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We Need to Look at International Human Rights Law (Also) as a Whole

Published on October 17, 2014        Author: 

Eva bootEva Brems is a Professor of Human Rights Law and Director of the Human Rights Center at Ghent University, Belgium.

As a political and ethical project, human rights are one, indivisible and universal. As law however, they are fragmented. Yet most situations of alleged human rights violations fall within the scope of several human rights provisions from different sources at the same time. Hence the relevance of a holistic perspective on international human rights law.

Fragmentation

The complex architecture of international human rights law is characterized by a multitude of highly diverse sources. These sources can be differentiated in several cross-cutting ways: by governance level (regional, world), by their material scope (general, categorical , single issue), by their personal scope (universal or specific target group), by their legal force (hard or soft law) and by the type of monitoring mechanism that accompanies them.

The fragmentation of human rights law is accompanied by increasing specialization of human rights scholarship. As the field has grown, general human rights experts have largely been replaced by experts of ‘religious freedom’, ‘children’s rights’, ‘the European Convention on Human Rights’ and such. While this has brought the discipline to a higher lzevel, it has also contributed to creating a fragmented, compartmentalized view of human rights law.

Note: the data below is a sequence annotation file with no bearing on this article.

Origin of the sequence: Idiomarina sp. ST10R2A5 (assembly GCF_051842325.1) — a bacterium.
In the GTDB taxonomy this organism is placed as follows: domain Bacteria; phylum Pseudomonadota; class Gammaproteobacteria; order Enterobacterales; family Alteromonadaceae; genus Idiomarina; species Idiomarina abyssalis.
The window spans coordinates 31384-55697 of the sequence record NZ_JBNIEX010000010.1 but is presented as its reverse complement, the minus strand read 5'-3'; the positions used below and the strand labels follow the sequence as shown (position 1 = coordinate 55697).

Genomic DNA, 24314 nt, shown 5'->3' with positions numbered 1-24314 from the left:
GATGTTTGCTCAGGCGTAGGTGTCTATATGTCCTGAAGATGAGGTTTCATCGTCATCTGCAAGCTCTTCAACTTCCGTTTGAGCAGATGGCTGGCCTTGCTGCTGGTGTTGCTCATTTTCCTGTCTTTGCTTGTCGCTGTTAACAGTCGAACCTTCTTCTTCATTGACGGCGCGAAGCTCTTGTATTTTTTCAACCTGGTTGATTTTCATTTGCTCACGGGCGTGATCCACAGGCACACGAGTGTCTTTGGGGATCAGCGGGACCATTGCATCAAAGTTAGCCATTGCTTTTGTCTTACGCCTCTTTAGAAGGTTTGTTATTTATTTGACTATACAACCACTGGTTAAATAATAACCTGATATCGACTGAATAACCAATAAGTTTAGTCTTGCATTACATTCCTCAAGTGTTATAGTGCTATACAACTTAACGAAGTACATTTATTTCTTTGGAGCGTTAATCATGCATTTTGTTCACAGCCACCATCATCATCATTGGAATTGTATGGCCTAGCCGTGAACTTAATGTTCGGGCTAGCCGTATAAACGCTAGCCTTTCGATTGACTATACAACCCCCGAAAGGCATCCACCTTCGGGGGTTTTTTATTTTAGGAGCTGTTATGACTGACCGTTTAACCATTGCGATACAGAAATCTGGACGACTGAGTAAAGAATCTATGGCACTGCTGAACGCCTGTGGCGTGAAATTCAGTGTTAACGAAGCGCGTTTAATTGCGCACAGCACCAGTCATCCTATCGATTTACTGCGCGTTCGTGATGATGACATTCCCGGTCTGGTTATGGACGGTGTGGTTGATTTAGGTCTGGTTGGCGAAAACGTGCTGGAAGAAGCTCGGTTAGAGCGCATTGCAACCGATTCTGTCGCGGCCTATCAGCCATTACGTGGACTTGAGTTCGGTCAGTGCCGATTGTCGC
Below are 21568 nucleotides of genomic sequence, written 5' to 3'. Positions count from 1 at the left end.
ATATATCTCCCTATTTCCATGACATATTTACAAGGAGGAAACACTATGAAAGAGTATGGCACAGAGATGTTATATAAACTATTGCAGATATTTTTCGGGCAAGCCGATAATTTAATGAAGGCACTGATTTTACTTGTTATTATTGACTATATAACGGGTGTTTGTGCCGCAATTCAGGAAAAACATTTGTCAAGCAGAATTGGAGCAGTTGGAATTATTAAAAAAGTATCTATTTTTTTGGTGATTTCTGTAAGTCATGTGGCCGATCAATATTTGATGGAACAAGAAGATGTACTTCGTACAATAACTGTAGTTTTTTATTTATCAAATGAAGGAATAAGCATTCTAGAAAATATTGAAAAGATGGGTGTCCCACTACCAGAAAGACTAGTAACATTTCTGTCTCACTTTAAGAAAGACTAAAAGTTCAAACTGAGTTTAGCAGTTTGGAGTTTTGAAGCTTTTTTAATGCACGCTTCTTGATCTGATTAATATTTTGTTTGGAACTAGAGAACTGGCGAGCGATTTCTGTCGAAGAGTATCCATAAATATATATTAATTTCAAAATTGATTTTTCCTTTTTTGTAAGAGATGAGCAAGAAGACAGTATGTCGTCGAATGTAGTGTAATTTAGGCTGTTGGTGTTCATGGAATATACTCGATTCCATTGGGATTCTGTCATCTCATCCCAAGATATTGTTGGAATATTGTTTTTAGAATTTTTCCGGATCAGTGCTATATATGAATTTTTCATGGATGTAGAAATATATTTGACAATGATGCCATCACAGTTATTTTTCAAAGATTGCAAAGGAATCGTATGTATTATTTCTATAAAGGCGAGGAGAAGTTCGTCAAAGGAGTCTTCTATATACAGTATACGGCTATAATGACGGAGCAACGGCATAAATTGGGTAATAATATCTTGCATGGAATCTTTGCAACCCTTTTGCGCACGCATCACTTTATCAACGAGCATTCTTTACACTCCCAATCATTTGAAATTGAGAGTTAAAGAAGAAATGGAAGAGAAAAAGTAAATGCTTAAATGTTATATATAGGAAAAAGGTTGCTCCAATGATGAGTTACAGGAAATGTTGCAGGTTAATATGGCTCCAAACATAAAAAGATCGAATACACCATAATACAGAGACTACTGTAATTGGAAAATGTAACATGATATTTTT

Agents’ Perspectives

In all this, there is a risk to overlook the basic fact that rights holders as well as public authorities and other duty bearers under human rights norms are confronted simultaneously with a multitude of these sources. To any particular situation, a dozen relevant human rights sources may apply. Read the rest of this entry…

Filed under: EJIL Analysis, Human Rights
 
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